NEW DELHI: The Central Board of Secondary Education is likely to adopt a new system to deliver question papers to examination centres from next year following the major question paper leak episode this year that had marred class X and XII board examinations.
In the new method, encrypted question papers will be sent directly to schools and passwords will be given to them to open the question papers at a specified time. "In this system, schools will be asked to open and then print the question papers at a given time. We are going ahead with the approach because at present it looks like the best system possible," said Anurag Tripathy, secretary, CBSE.
"This will do away the need of carrying and storing of question papers at different locations and ensured that schools can only be allowed to print the papers just ahead of the given time." This approach, which was first experimented with at a few centres in Delhi during the paper leak controversy, is already being tried at 32 Centres during the ongoing compartment examinations.
The Board, however, concedes that logistically it might be difficult to print question papers at all 4,500 examination centres during the regular examination. "Our assessment says that most schools have the required hardware and printing facilities to carry out the examination but in cases where it's not there we will provide infrastructure and logistic support to schools," Tripathy added.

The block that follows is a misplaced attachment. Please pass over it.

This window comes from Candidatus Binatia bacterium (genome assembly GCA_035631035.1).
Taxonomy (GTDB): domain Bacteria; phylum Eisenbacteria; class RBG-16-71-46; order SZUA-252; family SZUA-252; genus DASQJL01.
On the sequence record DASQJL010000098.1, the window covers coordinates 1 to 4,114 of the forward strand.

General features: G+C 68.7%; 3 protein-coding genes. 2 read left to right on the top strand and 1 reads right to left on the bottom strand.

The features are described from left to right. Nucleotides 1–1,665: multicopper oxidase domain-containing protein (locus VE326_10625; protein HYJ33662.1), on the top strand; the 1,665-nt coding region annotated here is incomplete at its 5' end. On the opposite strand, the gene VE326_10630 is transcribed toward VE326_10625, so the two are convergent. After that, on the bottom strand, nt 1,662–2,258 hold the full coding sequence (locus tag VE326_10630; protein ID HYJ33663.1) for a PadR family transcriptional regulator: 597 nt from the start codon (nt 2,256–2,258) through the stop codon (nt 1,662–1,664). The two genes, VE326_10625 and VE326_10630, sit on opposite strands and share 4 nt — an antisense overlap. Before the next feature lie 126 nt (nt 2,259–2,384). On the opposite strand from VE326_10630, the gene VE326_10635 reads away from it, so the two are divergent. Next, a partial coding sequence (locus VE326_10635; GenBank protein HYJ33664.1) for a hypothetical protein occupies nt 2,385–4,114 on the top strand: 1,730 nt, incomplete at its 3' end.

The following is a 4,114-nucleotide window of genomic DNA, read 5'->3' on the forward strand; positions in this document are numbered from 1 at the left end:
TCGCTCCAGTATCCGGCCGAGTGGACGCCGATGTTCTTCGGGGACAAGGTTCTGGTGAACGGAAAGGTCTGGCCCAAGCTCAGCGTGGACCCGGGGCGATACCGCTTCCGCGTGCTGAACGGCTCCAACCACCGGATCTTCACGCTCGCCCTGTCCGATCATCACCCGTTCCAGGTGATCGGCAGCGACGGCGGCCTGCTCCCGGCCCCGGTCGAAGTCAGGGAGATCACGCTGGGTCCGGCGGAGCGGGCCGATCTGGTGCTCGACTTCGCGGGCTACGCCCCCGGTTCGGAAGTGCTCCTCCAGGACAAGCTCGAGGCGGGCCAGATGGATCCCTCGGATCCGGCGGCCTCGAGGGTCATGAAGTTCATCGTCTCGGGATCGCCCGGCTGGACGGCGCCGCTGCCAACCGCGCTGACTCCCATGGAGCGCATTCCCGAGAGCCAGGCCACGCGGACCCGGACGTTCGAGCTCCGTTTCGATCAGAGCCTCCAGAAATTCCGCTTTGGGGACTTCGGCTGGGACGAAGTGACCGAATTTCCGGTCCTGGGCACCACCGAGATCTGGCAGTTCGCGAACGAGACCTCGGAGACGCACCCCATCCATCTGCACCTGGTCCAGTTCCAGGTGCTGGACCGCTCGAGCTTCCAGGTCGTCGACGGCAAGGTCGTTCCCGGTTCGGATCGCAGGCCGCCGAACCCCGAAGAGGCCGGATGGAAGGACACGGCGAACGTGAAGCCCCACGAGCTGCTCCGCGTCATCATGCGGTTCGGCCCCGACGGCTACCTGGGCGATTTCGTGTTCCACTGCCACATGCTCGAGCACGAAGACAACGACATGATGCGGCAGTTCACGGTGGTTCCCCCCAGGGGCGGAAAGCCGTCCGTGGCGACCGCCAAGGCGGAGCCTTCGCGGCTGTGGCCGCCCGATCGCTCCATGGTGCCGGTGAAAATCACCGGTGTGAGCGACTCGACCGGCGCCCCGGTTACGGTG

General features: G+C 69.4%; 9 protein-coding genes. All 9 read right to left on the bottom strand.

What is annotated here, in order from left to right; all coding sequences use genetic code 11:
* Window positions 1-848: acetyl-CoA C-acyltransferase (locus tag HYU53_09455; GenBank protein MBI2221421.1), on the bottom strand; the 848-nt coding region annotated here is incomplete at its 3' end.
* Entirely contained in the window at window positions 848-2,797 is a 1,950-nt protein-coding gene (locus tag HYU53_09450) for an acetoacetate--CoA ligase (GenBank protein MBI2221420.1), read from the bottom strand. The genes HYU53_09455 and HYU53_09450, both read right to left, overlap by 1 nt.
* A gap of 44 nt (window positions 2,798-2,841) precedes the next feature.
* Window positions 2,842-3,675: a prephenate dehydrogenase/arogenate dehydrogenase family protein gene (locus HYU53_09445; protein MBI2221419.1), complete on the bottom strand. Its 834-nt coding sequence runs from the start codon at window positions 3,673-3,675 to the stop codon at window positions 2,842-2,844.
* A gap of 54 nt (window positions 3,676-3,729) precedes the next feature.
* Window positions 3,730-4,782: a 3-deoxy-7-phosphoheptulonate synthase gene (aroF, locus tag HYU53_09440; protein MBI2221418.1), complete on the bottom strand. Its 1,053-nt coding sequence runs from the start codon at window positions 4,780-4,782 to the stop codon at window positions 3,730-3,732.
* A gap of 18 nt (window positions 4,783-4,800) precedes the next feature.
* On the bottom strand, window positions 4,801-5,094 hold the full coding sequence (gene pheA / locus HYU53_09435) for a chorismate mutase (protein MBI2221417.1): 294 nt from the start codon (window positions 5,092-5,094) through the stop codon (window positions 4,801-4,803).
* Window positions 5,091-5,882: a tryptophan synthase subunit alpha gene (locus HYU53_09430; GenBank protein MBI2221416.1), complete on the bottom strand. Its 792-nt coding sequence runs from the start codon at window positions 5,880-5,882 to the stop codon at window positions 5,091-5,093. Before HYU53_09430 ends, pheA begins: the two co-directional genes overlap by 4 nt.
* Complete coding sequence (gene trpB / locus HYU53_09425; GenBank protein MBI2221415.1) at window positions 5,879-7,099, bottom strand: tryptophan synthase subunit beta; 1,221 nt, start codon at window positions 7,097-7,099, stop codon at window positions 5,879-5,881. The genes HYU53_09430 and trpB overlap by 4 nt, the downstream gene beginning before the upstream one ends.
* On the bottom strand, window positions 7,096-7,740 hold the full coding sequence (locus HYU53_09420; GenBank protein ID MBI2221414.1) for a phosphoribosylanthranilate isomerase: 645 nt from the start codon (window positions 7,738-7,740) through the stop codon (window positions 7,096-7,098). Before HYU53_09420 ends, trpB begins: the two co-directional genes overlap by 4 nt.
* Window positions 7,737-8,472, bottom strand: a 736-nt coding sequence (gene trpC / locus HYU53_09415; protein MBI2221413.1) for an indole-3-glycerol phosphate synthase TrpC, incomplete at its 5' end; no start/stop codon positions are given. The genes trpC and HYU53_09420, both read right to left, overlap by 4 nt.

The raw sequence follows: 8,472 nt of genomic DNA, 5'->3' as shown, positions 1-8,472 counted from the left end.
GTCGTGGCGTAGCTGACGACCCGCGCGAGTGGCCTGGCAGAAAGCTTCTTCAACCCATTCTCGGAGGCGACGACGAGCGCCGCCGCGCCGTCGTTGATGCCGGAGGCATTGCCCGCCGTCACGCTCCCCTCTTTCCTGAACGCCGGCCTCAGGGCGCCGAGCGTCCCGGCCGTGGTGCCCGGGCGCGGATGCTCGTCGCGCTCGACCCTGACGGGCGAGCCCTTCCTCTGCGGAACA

The Board is hoping that it will be possible to carry out the examinations with the expenses that it currently spends on conducting the examinations. Also, an outsider as an observer will be deployed at every centre in addition to the centre supervisor who is generally principal of the school where the exams are held.
"To be on the safer side we will also send physical papers to centres and once the encrypted method stabilises, we will continue with it," Tripathy also said. The Board, at one point, had even-toed with the idea of giving question in tablets to students but did not go ahead with it because of the high costs involved.
In March this year, after it emerged that class XII Economics and class X Mathematics papers had been leaked, the CBSE had decided to re-organise examinations for the two papers.
Following large-scale protests, the plan to reconduct class X Maths paper was dropped and test only for class XII Economics was held again in late April. The episode had resulted in major embarrassment and loss of face for the CBSE and the Union Human Resources Development ministry.